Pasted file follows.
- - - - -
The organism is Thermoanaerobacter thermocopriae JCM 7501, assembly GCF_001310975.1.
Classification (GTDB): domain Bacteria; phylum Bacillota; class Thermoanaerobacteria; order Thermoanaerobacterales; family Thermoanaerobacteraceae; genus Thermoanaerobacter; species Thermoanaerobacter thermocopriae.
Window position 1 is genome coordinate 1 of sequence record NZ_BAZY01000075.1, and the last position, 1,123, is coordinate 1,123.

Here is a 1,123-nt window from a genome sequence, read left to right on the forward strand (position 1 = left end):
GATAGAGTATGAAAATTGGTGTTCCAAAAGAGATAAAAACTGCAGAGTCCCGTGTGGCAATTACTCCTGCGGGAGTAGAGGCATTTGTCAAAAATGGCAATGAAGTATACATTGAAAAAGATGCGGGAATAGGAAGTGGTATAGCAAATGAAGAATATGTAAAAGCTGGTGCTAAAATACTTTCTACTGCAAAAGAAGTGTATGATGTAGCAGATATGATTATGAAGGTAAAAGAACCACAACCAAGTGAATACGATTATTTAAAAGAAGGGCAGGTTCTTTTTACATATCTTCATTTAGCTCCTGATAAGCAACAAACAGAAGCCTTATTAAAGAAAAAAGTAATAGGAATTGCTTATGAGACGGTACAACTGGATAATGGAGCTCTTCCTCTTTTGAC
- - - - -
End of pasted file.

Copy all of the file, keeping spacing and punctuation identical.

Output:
The organism is Thermoanaerobacter thermocopriae JCM 7501, assembly GCF_001310975.1.
Classification (GTDB): domain Bacteria; phylum Bacillota; class Thermoanaerobacteria; order Thermoanaerobacterales; family Thermoanaerobacteraceae; genus Thermoanaerobacter; species Thermoanaerobacter thermocopriae.
Window position 1 is genome coordinate 1 of sequence record NZ_BAZY01000075.1, and the last position, 1,123, is coordinate 1,123.

Here is a 1,123-nt window from a genome sequence, read left to right on the forward strand (position 1 = left end):
GATAGAGTATGAAAATTGGTGTTCCAAAAGAGATAAAAACTGCAGAGTCCCGTGTGGCAATTACTCCTGCGGGAGTAGAGGCATTTGTCAAAAATGGCAATGAAGTATACATTGAAAAAGATGCGGGAATAGGAAGTGGTATAGCAAATGAAGAATATGTAAAAGCTGGTGCTAAAATACTTTCTACTGCAAAAGAAGTGTATGATGTAGCAGATATGATTATGAAGGTAAAAGAACCACAACCAAGTGAATACGATTATTTAAAAGAAGGGCAGGTTCTTTTTACATATCTTCATTTAGCTCCTGATAAGCAACAAACAGAAGCCTTATTAAAGAAAAAAGTAATAGGAATTGCTTATGAGACGGTACAACTGGATAATGGAGCTCTTCCTCTTTTGAC